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U.S. Construction Spending Jumps Much More Than Expected In January

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Reflecting a spike in spending on public construction, the Commerce Department released a report on Wednesday showing U.S. construction spending jumped much more than expected in the month of January.

The report said construction spending surged up by 1.3 percent to an annual rate of $1.280 trillion in January after falling by 0.8 percent to a revised rate of $1.263 billion in December.

Economists had expected construction spending to rise by 0.4 percent compared to the 0.6 percent drop originally reported for the previous month.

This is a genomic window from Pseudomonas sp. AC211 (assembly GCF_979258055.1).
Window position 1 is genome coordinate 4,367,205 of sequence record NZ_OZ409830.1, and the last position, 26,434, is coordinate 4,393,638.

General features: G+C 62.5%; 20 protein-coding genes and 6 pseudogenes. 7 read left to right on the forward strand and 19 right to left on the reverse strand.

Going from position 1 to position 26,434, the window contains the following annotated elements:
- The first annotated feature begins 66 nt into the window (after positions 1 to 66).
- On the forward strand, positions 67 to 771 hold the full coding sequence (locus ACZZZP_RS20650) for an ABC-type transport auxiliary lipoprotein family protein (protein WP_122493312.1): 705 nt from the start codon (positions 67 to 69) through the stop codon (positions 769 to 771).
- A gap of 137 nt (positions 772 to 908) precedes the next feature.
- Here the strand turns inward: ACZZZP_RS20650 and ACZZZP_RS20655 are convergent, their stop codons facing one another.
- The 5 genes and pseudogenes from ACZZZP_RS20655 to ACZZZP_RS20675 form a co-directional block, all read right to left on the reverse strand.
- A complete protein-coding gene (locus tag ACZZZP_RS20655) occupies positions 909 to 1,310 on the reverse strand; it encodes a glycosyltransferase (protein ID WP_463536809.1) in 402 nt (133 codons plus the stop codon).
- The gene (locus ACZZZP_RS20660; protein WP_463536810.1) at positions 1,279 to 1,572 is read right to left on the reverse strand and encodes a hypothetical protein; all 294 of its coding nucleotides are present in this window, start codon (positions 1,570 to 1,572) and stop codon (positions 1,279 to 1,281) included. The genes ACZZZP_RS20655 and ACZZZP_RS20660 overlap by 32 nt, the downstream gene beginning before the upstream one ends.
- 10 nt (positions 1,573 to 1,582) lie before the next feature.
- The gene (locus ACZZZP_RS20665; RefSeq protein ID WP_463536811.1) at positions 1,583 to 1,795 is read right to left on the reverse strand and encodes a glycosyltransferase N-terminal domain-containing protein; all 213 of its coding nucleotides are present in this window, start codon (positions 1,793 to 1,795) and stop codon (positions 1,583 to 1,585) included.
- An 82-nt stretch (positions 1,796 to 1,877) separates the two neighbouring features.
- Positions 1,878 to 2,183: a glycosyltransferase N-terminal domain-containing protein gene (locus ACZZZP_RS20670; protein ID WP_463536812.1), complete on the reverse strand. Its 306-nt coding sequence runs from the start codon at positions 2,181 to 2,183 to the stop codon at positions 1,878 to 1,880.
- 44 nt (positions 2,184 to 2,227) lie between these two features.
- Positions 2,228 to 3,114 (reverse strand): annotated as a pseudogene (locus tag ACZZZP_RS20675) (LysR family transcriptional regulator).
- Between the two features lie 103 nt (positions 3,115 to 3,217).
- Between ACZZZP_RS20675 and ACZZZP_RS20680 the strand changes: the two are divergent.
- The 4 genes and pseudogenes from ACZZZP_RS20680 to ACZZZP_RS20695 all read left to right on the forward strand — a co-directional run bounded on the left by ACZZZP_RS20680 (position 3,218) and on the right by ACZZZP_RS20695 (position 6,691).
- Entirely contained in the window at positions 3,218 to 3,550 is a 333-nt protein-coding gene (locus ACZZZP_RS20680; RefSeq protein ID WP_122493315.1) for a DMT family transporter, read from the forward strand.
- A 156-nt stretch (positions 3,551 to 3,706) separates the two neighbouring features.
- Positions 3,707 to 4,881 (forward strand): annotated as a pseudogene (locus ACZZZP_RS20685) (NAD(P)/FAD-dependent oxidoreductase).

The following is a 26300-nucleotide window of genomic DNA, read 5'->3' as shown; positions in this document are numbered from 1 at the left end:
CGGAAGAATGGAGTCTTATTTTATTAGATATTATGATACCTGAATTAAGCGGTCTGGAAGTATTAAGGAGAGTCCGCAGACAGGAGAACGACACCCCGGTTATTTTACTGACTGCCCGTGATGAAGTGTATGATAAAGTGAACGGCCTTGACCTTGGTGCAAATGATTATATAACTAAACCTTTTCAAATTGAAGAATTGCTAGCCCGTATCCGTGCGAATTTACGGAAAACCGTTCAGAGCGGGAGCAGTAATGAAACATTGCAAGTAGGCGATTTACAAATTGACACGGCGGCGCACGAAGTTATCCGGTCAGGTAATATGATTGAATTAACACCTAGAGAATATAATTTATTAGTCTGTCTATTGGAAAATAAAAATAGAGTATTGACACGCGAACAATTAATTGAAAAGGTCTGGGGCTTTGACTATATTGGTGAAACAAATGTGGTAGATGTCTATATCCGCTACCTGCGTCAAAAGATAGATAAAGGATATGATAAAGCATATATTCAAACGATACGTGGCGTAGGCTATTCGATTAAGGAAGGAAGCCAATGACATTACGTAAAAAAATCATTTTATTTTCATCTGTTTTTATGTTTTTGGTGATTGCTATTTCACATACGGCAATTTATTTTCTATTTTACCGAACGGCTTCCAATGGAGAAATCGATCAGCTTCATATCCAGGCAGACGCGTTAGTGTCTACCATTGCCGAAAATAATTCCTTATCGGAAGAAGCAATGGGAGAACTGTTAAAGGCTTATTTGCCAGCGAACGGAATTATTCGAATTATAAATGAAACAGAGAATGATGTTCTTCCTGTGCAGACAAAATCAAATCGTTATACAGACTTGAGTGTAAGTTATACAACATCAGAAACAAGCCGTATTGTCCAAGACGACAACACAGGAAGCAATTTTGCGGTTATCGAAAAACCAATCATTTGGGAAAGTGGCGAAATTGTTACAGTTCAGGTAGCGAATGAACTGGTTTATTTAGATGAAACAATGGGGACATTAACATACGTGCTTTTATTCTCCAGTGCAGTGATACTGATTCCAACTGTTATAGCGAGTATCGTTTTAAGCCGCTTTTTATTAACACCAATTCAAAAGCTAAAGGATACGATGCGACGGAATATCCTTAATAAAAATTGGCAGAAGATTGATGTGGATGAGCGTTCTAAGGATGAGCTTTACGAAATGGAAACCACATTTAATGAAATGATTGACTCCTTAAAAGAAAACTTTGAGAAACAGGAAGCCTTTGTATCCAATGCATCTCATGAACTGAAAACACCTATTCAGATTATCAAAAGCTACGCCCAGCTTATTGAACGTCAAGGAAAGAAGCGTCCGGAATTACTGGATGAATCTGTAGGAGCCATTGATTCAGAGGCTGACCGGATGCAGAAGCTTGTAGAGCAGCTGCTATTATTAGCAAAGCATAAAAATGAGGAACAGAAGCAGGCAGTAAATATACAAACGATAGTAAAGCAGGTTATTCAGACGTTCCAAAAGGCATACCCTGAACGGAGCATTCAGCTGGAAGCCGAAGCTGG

Meanwhile, revised data showed construction spending tumbled by 1.3 percent in November compared to the previously reported 0.8 percent increase.

The bigger than expected increase in construction spending in December came as spending on public construction soared by 4.9 percent to an annual rate of $313.6 billion.

Spending on highway construction spiked by 11.8 percent to a rate of $99.9 billion, while spending on educational construction jumped by 2.2 percent to a rate of $77.8 billion.

The report said spending on private construction rose by 0.2 percent to a rate of $964.2 billion, as an increase in spending on non-residential construction was partly offset by a drop in spending on residential construction.

The Commerce Department said total construction spending in January was up by 0.3 percent compared to the same month a year ago.

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